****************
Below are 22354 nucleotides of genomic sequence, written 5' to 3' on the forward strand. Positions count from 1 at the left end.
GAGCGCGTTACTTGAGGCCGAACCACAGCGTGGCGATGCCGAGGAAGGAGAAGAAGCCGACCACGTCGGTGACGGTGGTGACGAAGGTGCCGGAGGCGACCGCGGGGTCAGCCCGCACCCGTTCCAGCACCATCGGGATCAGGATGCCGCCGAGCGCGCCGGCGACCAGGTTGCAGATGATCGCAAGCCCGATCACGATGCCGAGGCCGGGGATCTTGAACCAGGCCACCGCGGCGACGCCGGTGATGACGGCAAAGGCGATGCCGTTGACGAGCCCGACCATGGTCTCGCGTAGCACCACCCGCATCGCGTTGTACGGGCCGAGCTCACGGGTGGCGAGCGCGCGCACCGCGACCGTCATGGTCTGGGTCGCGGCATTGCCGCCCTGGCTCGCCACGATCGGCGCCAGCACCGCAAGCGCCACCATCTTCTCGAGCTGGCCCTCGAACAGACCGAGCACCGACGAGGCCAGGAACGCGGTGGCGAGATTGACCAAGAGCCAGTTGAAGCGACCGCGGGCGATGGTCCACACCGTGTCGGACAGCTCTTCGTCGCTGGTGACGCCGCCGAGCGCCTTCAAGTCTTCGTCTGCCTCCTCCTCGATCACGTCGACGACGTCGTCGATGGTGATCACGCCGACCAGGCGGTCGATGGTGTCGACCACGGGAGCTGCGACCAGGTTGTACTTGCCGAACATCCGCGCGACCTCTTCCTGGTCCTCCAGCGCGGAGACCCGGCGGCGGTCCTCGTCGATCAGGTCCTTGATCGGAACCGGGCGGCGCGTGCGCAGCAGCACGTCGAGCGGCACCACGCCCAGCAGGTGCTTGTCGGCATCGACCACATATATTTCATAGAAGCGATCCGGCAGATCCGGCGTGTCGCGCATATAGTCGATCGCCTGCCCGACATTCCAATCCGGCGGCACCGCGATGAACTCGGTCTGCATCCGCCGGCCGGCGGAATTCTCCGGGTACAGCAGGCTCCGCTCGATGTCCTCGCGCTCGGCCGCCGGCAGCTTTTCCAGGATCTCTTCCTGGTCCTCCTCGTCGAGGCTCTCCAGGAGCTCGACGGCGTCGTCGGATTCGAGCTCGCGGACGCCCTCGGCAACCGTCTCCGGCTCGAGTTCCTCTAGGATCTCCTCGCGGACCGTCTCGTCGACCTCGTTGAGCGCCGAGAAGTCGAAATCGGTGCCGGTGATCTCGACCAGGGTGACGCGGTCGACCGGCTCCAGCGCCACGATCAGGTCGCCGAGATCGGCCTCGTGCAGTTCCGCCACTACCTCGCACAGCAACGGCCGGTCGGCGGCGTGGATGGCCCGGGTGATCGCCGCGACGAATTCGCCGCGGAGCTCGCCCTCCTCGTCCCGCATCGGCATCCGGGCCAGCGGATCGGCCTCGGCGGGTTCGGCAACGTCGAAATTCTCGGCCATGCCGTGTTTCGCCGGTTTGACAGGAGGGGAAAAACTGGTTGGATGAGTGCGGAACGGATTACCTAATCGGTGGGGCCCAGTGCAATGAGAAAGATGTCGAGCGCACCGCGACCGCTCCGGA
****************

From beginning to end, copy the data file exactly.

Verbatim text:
Below are 22354 nucleotides of genomic sequence, written 5' to 3' on the forward strand. Positions count from 1 at the left end.
GAGCGCGTTACTTGAGGCCGAACCACAGCGTGGCGATGCCGAGGAAGGAGAAGAAGCCGACCACGTCGGTGACGGTGGTGACGAAGGTGCCGGAGGCGACCGCGGGGTCAGCCCGCACCCGTTCCAGCACCATCGGGATCAGGATGCCGCCGAGCGCGCCGGCGACCAGGTTGCAGATGATCGCAAGCCCGATCACGATGCCGAGGCCGGGGATCTTGAACCAGGCCACCGCGGCGACGCCGGTGATGACGGCAAAGGCGATGCCGTTGACGAGCCCGACCATGGTCTCGCGTAGCACCACCCGCATCGCGTTGTACGGGCCGAGCTCACGGGTGGCGAGCGCGCGCACCGCGACCGTCATGGTCTGGGTCGCGGCATTGCCGCCCTGGCTCGCCACGATCGGCGCCAGCACCGCAAGCGCCACCATCTTCTCGAGCTGGCCCTCGAACAGACCGAGCACCGACGAGGCCAGGAACGCGGTGGCGAGATTGACCAAGAGCCAGTTGAAGCGACCGCGGGCGATGGTCCACACCGTGTCGGACAGCTCTTCGTCGCTGGTGACGCCGCCGAGCGCCTTCAAGTCTTCGTCTGCCTCCTCCTCGATCACGTCGACGACGTCGTCGATGGTGATCACGCCGACCAGGCGGTCGATGGTGTCGACCACGGGAGCTGCGACCAGGTTGTACTTGCCGAACATCCGCGCGACCTCTTCCTGGTCCTCCAGCGCGGAGACCCGGCGGCGGTCCTCGTCGATCAGGTCCTTGATCGGAACCGGGCGGCGCGTGCGCAGCAGCACGTCGAGCGGCACCACGCCCAGCAGGTGCTTGTCGGCATCGACCACATATATTTCATAGAAGCGATCCGGCAGATCCGGCGTGTCGCGCATATAGTCGATCGCCTGCCCGACATTCCAATCCGGCGGCACCGCGATGAACTCGGTCTGCATCCGCCGGCCGGCGGAATTCTCCGGGTACAGCAGGCTCCGCTCGATGTCCTCGCGCTCGGCCGCCGGCAGCTTTTCCAGGATCTCTTCCTGGTCCTCCTCGTCGAGGCTCTCCAGGAGCTCGACGGCGTCGTCGGATTCGAGCTCGCGGACGCCCTCGGCAACCGTCTCCGGCTCGAGTTCCTCTAGGATCTCCTCGCGGACCGTCTCGTCGACCTCGTTGAGCGCCGAGAAGTCGAAATCGGTGCCGGTGATCTCGACCAGGGTGACGCGGTCGACCGGCTCCAGCGCCACGATCAGGTCGCCGAGATCGGCCTCGTGCAGTTCCGCCACTACCTCGCACAGCAACGGCCGGTCGGCGGCGTGGATGGCCCGGGTGATCGCCGCGACGAATTCGCCGCGGAGCTCGCCCTCCTCGTCCCGCATCGGCATCCGGGCCAGCGGATCGGCCTCGGCGGGTTCGGCAACGTCGAAATTCTCGGCCATGCCGTGTTTCGCCGGTTTGACAGGAGGGGAAAAACTGGTTGGATGAGTGCGGAACGGATTACCTAATCGGTGGGGCCCAGTGCAATGAGAAAGATGTCGAGCGCACCGCGACCGCTCCGGA